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What To Know Before Buying Pearson plc (LON:PSON) For Its Dividend

Simply Wall St

Today we'll take a closer look at Pearson plc (LON:PSON) from a dividend investor's perspective. Owning a strong business and reinvesting the dividends is widely seen as an attractive way of growing your wealth. Yet sometimes, investors buy a popular dividend stock because of its yield, and then lose money if the company's dividend doesn't live up to expectations.

While Pearson's 2.1% dividend yield is not the highest, we think its lengthy payment history is quite interesting. The company also bought back stock during the year, equivalent to approximately 2.1% of the company's market capitalisation at the time. Some simple analysis can offer a lot of insights when buying a company for its dividend, and we'll go through this below.

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LSE:PSON Historical Dividend Yield, July 23rd 2019

Payout ratios

Dividends are typically paid from company earnings. If a company pays more in dividends than it earned, then the dividend might become unsustainable - hardly an ideal situation. As a result, we should always investigate whether a company can afford its dividend, measured as a percentage of a company's net income after tax. Looking at the data, we can see that 24% of Pearson's profits were paid out as dividends in the last 12 months. We like this low payout ratio, because it implies the dividend is well covered and leaves ample opportunity for reinvestment.

In addition to comparing dividends against profits, we should inspect whether the company generated enough cash to pay its dividend. Pearson paid out 52% of its cash flow as dividends last year, which is within a reasonable range for the average corporation. It's encouraging to see that the dividend is covered by both profit and cash flow. This generally suggests the dividend is sustainable, as long as earnings don't drop precipitously.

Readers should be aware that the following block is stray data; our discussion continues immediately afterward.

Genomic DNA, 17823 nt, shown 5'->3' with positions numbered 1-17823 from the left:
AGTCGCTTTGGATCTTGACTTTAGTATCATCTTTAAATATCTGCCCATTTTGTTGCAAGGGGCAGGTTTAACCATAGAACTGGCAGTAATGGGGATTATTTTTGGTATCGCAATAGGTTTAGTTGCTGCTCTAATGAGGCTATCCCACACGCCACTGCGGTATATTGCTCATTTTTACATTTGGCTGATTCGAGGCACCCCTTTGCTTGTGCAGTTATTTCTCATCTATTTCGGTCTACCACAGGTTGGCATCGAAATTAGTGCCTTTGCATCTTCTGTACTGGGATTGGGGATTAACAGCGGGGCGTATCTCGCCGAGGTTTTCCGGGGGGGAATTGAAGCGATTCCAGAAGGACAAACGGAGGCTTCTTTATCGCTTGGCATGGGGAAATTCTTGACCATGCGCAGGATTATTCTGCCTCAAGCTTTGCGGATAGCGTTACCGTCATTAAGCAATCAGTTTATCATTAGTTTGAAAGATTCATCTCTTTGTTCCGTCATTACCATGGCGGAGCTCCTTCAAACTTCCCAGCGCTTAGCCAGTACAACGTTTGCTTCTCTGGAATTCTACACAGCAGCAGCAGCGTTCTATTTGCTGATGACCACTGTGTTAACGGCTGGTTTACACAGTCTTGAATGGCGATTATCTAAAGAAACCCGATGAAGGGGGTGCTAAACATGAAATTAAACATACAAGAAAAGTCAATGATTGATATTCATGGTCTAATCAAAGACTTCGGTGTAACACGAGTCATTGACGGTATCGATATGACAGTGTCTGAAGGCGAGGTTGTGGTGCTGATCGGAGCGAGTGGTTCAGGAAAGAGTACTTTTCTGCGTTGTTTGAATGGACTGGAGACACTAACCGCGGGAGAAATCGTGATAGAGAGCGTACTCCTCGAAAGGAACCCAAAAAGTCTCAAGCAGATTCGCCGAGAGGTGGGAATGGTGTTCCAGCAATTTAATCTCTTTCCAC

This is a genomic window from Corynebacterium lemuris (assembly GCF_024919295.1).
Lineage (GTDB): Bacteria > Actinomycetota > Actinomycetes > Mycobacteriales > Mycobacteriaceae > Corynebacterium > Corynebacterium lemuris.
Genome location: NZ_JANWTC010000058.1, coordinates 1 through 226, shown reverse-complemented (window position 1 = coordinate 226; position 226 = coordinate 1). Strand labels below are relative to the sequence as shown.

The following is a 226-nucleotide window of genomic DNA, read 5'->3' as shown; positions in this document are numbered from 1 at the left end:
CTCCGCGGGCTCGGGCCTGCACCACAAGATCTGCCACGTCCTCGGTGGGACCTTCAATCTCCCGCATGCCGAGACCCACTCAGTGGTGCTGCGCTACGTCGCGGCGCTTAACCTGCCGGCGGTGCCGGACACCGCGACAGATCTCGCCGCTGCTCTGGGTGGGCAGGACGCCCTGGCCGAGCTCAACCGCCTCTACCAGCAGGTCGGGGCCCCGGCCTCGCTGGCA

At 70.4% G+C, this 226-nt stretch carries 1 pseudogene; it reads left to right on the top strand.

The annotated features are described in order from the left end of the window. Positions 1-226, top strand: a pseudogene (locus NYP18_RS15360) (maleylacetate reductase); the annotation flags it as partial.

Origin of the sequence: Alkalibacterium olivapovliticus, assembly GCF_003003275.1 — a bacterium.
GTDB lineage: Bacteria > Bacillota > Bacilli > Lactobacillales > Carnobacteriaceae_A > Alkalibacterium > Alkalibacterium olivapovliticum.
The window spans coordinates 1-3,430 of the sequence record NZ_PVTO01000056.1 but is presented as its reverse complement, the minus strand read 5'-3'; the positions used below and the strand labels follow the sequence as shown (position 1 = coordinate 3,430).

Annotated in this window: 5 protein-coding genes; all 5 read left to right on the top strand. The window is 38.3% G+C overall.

Consider getting our latest analysis on Pearson's financial position here.

Dividend Volatility

Before buying a stock for its income, we want to see if the dividends have been stable in the past, and if the company has a track record of maintaining its dividend. For the purpose of this article, we only scrutinise the last decade of Pearson's dividend payments. Its dividend payments have fallen by 20% or more on at least one occasion over the past ten years. During the past ten-year period, the first annual payment was UK£0.32 in 2009, compared to UK£0.18 last year. This works out to be a decline of approximately 5.4% per year over that time. Pearson's dividend has been cut sharply at least once, so it hasn't fallen by 5.4% every year, but this is a decent approximation of the long term change.

When a company's per-share dividend falls we question if this reflects poorly on either the business or management. Either way, we find it hard to get excited about a company with a declining dividend.

Dividend Growth Potential

With a relatively unstable dividend, and a poor history of shrinking dividends, it's even more important to see if EPS are growing. Strong earnings per share (EPS) growth might encourage our interest in the company despite fluctuating dividends, which is why it's great to see Pearson has grown its earnings per share at 16% per annum over the past five years. Rapid earnings growth and a low payout ratio suggests this company has been effectively reinvesting in its business. Should that continue, this company could have a bright future.

Conclusion

To summarise, shareholders should always check that Pearson's dividends are affordable, that its dividend payments are relatively stable, and that it has decent prospects for growing its earnings and dividend. Pearson's dividend payout ratios are within normal bounds, although we note its cash flow is not as strong as the income statement would suggest. We were also glad to see it growing earnings, but it was concerning to see the dividend has been cut at least once in the past. Pearson has a number of positive attributes, but it falls slightly short of our (admittedly high) standards. Were there evidence of a strong moat or an attractive valuation, it could still be well worth a look.

Companies that are growing earnings tend to be the best dividend stocks over the long term. See what the 15 analysts we track are forecasting for Pearson for free with public analyst estimates for the company.

We have also put together a list of global stocks with a market capitalisation above $1bn and yielding more 3%.

We aim to bring you long-term focused research analysis driven by fundamental data. Note that our analysis may not factor in the latest price-sensitive company announcements or qualitative material.

If you spot an error that warrants correction, please contact the editor at editorial-team@simplywallst.com. This article by Simply Wall St is general in nature. It does not constitute a recommendation to buy or sell any stock, and does not take account of your objectives, or your financial situation. Simply Wall St has no position in the stocks mentioned. Thank you for reading.